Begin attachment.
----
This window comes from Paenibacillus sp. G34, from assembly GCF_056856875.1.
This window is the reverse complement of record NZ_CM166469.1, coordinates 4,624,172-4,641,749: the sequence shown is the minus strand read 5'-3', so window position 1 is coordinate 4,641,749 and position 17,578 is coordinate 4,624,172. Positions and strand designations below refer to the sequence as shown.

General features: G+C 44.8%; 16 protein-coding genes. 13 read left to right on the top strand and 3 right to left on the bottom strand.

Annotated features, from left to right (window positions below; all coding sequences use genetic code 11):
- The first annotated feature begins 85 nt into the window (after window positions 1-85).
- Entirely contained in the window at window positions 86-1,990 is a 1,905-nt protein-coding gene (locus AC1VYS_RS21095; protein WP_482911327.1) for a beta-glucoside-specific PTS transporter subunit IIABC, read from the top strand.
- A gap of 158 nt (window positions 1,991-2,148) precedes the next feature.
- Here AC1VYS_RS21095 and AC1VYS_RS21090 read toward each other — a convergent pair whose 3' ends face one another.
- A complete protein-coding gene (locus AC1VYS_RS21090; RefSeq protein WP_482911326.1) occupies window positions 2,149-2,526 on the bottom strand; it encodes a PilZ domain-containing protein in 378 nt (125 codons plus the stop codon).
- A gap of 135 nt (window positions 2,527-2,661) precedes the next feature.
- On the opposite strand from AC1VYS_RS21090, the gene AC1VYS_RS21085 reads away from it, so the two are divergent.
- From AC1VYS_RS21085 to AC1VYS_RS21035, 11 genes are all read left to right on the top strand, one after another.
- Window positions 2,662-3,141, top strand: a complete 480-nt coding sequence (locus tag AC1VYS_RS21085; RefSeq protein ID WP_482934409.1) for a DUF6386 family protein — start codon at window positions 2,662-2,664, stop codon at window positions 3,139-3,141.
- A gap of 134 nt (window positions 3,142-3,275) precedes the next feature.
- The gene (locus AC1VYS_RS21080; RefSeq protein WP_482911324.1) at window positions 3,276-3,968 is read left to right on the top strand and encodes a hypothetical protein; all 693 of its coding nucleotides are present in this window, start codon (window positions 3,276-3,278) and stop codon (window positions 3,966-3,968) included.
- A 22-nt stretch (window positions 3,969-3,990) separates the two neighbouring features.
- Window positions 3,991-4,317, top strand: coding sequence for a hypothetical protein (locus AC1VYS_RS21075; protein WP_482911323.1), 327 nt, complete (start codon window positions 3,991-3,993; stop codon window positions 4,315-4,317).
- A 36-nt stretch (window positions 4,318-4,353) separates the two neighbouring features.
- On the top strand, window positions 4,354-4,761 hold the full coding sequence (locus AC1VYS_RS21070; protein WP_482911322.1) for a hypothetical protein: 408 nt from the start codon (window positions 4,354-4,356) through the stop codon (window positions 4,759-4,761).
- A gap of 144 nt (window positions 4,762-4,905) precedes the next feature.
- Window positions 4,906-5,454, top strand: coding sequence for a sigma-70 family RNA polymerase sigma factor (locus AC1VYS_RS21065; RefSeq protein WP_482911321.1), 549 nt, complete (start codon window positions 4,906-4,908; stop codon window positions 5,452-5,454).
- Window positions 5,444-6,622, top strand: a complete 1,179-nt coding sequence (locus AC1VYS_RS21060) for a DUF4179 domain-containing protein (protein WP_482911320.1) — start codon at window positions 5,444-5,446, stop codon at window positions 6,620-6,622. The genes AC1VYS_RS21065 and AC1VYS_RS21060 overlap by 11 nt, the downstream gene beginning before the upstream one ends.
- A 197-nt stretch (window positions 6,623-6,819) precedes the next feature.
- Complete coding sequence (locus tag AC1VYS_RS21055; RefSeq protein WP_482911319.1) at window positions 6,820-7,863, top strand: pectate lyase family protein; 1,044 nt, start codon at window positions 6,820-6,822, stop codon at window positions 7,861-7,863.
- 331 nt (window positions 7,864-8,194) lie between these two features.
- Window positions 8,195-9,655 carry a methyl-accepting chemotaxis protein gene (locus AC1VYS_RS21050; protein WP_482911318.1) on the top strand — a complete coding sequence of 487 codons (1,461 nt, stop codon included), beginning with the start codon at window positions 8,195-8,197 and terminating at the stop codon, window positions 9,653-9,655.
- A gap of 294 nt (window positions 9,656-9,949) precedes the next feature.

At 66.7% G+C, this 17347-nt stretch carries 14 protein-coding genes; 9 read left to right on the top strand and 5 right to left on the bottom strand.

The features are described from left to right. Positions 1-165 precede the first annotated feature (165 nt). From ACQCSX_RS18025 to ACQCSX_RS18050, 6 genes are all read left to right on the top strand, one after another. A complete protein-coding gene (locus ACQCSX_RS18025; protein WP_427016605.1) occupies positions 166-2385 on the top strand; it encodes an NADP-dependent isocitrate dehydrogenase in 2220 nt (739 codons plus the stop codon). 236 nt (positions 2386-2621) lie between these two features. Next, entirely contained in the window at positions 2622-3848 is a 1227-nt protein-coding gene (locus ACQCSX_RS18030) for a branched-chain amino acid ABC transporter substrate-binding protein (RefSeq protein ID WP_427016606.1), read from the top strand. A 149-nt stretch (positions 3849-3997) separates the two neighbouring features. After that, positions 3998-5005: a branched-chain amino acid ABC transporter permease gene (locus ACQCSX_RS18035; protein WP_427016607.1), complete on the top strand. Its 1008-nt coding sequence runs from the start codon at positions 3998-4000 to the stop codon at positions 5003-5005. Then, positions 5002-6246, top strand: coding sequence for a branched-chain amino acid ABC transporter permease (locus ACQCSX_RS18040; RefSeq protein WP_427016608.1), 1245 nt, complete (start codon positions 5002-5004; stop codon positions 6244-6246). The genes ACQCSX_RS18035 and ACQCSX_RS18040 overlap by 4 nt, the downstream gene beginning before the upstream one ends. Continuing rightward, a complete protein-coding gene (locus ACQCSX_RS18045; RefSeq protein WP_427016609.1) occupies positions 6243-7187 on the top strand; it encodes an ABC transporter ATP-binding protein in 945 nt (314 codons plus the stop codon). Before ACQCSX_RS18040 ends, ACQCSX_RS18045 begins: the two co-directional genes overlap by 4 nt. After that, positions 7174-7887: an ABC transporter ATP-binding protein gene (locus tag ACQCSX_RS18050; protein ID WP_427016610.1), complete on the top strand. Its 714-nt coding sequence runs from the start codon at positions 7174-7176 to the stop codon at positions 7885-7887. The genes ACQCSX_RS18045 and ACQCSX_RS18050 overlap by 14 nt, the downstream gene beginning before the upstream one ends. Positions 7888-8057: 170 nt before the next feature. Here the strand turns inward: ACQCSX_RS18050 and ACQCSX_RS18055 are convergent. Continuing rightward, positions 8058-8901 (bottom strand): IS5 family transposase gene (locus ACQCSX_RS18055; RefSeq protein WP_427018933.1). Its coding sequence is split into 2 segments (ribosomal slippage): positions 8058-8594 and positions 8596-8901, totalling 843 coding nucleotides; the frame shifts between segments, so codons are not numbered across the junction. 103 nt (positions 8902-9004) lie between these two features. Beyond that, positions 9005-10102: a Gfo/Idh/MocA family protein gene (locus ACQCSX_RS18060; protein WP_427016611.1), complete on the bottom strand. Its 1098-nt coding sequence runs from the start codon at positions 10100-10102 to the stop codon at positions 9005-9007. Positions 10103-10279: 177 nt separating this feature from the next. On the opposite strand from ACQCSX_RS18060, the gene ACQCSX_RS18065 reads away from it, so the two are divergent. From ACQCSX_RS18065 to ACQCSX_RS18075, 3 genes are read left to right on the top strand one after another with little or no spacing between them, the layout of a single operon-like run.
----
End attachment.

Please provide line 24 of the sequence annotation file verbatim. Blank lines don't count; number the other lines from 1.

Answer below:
- Complete coding sequence (locus tag AC1VYS_RS21055; RefSeq protein WP_482911319.1) at window positions 6,820-7,863, top strand: pectate lyase family protein; 1,044 nt, start codon at window positions 6,820-6,822, stop codon at window positions 7,861-7,863.